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Ex-Deputy Scot Peterson: Please don't blame me for deaths in Parkland school shooting

Rafael Olmeda, South Florida Sun Sentinel on

Published in News & Features

FORT LAUDERDALE, Fla. — In his first interview since he was criminally charged in the 2018 shooting at Marjory Stoneman Douglas High, the vilified deputy who took cover while a gunman shot students and staff is doubling down on his defense: In the chaos of the scene, he said, he did not know whether the shooting was coming to or from the 1200 building at the school.

The distinction is key to Scot Peterson’s explanation for why he did not run into the building to stop the killer. His defense will focus on his assertions that he couldn’t confront the gunman because he didn’t know where he was, or whether he was firing at the building or from within it.

It is a defense that will surely face challenges, as Peterson repeatedly referenced the 1200 building in his radio transmissions the day a shooter stalked its halls, killing 17 and wounding 17 more.

Peterson, 58, is charged with 10 counts of child neglect with bodily harm for staying outside the building instead of finding and stopping Nikolas Cruz. Other than Cruz, who this week signaled his intention to plead guilty to all charges, Peterson is the only person facing criminal charges in the shooting.

Peterson and his attorney are now pointing to sworn testimony from someone whose support he was not expecting — former Broward Sheriff Scott Israel.

It was Israel, sheriff at the time, who helped shape the narrative of Peterson as a coward who failed in his duty. In a sworn statement on Aug. 4, Israel agreed with Peterson’s view that it was reasonable for him to not know where the shots were coming from.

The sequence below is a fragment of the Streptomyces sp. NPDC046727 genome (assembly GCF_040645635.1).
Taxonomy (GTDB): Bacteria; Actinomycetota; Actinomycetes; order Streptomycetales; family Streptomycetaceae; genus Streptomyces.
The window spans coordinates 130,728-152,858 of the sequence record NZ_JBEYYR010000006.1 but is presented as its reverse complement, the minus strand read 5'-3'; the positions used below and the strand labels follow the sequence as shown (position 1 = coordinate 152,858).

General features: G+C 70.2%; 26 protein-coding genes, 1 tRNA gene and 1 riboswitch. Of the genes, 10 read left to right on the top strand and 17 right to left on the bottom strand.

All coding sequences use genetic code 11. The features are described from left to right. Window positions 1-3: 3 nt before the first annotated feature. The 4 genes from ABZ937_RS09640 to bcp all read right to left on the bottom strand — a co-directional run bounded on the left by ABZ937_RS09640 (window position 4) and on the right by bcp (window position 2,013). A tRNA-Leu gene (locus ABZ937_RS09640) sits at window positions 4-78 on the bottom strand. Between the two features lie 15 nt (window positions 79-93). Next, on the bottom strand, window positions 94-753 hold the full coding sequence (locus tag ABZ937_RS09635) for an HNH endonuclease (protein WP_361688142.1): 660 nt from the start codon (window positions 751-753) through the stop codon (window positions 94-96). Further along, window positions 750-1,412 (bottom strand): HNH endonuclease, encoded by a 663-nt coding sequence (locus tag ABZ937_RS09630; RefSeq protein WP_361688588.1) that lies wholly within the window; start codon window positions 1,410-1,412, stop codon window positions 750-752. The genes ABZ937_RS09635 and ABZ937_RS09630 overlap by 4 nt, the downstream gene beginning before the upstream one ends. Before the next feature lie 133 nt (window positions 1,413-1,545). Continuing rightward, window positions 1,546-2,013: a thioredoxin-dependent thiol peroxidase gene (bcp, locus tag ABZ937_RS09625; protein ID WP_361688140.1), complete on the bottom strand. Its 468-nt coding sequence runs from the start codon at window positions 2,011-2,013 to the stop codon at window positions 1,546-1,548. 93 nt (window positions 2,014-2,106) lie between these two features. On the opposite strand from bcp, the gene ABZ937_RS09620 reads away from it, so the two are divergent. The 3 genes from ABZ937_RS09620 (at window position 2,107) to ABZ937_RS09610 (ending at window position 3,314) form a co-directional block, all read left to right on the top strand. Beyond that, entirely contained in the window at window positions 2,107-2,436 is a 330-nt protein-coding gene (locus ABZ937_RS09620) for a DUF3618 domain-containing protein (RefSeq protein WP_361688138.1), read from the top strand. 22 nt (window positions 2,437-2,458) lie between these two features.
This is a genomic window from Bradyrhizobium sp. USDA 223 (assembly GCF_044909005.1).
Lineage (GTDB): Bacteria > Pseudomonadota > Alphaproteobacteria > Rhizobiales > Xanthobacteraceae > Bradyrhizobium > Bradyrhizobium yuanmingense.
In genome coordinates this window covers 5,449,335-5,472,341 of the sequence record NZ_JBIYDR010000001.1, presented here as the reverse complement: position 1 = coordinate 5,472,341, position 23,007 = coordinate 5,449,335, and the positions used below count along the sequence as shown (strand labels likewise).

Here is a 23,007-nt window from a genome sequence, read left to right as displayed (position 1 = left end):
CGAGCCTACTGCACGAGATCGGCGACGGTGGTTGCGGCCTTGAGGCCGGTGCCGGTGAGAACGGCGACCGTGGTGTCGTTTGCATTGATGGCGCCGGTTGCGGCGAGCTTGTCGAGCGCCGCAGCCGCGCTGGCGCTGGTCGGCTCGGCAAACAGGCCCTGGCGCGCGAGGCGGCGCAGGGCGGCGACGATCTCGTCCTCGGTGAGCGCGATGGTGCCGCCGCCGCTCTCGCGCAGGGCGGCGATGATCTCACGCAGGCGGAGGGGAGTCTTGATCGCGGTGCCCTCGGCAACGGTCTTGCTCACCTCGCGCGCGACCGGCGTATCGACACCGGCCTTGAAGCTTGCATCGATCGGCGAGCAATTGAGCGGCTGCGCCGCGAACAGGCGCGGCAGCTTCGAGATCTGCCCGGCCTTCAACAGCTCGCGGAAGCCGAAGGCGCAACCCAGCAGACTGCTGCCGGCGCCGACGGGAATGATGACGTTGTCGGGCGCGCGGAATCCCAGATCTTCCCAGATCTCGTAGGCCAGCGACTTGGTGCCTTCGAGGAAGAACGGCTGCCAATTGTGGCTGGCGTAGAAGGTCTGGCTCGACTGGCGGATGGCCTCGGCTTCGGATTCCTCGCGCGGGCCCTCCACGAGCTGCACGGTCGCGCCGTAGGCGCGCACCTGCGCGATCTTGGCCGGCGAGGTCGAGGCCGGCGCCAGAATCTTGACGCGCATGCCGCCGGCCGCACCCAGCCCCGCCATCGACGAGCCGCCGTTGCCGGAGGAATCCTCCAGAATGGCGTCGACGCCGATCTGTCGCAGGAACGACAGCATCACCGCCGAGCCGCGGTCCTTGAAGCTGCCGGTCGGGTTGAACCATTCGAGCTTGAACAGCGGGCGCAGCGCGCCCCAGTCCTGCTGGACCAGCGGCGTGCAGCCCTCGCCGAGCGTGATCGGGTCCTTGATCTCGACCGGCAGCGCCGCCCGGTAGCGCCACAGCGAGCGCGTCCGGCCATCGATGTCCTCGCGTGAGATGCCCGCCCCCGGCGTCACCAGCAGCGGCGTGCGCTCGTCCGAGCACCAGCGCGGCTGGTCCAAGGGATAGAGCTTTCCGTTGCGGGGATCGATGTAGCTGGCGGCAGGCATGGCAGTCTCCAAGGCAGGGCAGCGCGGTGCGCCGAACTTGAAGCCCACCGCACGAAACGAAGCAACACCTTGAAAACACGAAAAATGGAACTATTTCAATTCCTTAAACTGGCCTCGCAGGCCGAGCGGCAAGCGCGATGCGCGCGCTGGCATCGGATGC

“I don’t think at any point he should have known precisely, unless he sees the killer, where the killer is firing from,” Israel said in excerpts of his deposition, released by Peterson’s attorney. In that deposition, Israel also said Peterson’s actions were consistent with the belief there was a sniper in the area targeting the building.

But did that justify Peterson’s decision not to run toward the danger to save lives? No, Israel told the South Florida Sun Sentinel this week. In that interview, Israel said Peterson exercised poor judgment and should have figured out where the shooter was as the events unfolded. “I believe as then-sheriff, that former Deputy Peterson should absolutely have gone into the 1200 building,” he said. “It wasn’t a training issue or a policy issue. It was an issue of courage. I’ve never wavered from that position.”

Peterson’s defense released excerpts from Israel’s sworn deposition, hoping to highlight the difference between hindsight and what Peterson knew as the shooting was taking place.

Peterson said Israel’s concession is pivotal because it supports his mindset at the time of the shooting. “I did the best I could with the information I had,” Peterson said, “hearing what I heard and assessing what I heard, not micromanaging every move after the fact. It’s easy to Monday-morning quarterback.”


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